You ask me if I still receive any letters from [ ] or Betsy. I did receive one from her a couple of weeks ago, it being the first one I have received since leaving Rolla, Mo. She said the reason she remained silent so long was she did not know how to direct. That is not all. Don’t you believe she is going to send me a photograph of herself. She said that one she sent me was a poor one. In speaking of photographs, made me think of receiving Cousin Lida & Winne’s a few days ago. I think I will send them home for you to put in that nice album father got you.

You also ask me if I have formed an attachment for any of my companions. I can say that there is one that I think considerable of. His name is Hopwood. 1 He is not only a first-rate fellow, but he possess that particular feature so necessary to gain the good wishes of the ladies, “good looking.” He is slightly acquainted with Uncle Patton & lives not far from Millersburg. Was it not the McClean farm Uncle Levi bought & then sold just about the time he went into the oil business? It was his uncle that owned that farm. His grandfather also lives near Minerva. His name is Latell. He is well acquainted in Columbiana County & near Minerva. Now if you have formed anything of the kind yourself, just let me know.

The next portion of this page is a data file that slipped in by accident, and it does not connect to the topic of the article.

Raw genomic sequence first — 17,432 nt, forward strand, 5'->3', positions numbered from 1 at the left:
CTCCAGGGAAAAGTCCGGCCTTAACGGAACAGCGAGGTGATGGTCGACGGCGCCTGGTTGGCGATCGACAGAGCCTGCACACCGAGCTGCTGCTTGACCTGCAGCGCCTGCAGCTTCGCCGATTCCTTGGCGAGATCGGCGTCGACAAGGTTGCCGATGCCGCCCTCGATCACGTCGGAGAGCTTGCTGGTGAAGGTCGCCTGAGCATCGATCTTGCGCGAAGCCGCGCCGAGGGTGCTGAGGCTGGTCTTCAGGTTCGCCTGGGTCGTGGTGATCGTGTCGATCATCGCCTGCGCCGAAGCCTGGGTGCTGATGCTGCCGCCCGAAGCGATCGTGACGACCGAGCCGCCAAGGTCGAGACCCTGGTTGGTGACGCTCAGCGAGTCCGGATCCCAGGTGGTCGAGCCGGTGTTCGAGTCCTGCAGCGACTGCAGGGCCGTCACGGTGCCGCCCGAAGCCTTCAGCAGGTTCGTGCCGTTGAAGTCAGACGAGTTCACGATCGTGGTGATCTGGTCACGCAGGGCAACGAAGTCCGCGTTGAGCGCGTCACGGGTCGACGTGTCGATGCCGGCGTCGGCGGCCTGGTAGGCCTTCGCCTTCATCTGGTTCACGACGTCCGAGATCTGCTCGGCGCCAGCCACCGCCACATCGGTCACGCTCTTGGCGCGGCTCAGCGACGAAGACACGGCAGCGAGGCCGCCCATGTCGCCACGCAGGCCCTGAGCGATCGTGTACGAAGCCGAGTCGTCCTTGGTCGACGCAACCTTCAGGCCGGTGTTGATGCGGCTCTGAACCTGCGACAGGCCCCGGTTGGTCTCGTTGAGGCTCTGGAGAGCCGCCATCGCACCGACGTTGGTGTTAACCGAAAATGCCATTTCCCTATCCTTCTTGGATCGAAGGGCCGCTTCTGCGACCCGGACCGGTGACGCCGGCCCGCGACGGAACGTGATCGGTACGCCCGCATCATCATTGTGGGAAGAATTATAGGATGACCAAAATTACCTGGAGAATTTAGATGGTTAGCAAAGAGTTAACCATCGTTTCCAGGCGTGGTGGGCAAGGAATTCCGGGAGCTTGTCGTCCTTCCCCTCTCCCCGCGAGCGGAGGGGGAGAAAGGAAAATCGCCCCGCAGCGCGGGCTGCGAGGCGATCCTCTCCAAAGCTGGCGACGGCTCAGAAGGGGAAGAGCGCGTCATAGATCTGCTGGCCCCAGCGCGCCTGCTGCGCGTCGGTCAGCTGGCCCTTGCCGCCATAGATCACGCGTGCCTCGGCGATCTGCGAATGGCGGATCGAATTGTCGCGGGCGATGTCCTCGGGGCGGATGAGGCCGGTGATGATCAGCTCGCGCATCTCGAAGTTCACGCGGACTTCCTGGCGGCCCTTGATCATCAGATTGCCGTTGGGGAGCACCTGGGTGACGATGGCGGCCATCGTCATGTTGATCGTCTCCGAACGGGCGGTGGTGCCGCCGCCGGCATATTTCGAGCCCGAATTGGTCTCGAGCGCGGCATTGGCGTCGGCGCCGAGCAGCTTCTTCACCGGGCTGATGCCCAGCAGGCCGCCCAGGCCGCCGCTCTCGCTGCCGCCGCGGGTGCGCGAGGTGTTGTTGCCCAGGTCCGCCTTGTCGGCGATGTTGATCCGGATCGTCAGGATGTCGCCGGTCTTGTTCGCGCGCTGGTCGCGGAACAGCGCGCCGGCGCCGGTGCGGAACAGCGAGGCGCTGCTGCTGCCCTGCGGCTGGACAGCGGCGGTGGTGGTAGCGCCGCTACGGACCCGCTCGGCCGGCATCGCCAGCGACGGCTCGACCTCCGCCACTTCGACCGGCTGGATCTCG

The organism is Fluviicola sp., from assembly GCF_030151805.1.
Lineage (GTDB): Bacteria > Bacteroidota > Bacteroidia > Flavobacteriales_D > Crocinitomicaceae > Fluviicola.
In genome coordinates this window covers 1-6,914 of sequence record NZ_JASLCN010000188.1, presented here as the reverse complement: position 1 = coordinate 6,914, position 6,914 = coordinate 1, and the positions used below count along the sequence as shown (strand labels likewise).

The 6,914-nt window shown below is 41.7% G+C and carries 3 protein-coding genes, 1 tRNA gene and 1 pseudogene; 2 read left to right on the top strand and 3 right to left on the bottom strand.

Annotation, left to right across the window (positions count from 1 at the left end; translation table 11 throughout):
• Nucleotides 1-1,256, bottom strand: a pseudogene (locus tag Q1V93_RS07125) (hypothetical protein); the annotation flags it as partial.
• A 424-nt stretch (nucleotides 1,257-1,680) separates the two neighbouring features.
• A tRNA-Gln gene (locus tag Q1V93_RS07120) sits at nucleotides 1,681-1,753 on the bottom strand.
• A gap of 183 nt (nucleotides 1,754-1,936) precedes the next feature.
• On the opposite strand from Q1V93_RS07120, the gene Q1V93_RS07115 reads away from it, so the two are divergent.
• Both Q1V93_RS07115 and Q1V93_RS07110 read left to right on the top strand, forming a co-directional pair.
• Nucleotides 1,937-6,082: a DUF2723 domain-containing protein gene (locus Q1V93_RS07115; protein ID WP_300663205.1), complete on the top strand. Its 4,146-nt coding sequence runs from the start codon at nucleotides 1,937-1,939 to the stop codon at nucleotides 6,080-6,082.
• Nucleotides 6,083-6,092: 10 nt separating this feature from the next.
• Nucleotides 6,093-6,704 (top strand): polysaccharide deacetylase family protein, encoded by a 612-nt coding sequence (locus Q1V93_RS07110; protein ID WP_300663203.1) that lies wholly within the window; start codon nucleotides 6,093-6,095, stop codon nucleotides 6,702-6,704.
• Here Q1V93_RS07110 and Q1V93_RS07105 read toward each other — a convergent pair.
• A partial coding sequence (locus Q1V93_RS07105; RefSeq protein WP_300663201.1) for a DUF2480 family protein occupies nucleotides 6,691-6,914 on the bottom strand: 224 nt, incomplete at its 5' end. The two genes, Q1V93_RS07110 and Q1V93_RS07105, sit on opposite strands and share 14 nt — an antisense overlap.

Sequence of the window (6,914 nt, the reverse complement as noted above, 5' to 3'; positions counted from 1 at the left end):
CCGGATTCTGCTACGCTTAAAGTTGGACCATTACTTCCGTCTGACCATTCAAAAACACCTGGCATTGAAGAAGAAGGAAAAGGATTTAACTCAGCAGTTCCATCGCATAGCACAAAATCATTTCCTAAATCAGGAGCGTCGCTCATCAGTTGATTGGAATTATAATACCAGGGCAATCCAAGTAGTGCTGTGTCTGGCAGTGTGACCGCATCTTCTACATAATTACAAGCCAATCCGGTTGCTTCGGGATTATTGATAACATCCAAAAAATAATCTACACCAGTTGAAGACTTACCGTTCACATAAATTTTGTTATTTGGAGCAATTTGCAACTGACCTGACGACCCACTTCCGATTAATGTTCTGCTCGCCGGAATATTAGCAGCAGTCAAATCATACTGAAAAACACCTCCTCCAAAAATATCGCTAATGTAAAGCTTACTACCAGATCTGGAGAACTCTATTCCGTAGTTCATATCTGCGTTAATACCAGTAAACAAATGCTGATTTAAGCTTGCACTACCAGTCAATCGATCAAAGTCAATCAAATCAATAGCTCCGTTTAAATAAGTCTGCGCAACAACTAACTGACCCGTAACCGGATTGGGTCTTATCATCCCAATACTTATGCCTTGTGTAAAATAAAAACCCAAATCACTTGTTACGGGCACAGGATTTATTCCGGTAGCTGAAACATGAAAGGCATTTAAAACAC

Min, I was sorry to hear of mother Elmore’s ill health. I wish you all enjoyed as good health as I do at present. I never felt better.

We are now quartered in our tents & get plenty to eat and nothing to do but drill twice a day. Yesterday 36 men detailed from our division, went out on a scout yesterday, and came back with 7 men less than they went with. They went out too far and the rebs having so much the best horses they “gobbled” them.

Give my love to all. Affectionately your brother, — I. N. Haldeman, Co. F, 22nd Iowa

To Muss Minnie Haldeman

Mr. I. N. Haldeman
Co. F, 22nd Iowa Mounted Infantry
13th Army Corps
Dept. of the Gulf

1 There were two Hopwoods in Co. F, 22nd Iowa Infantry—James W. Hopwood and William D. Hopwood.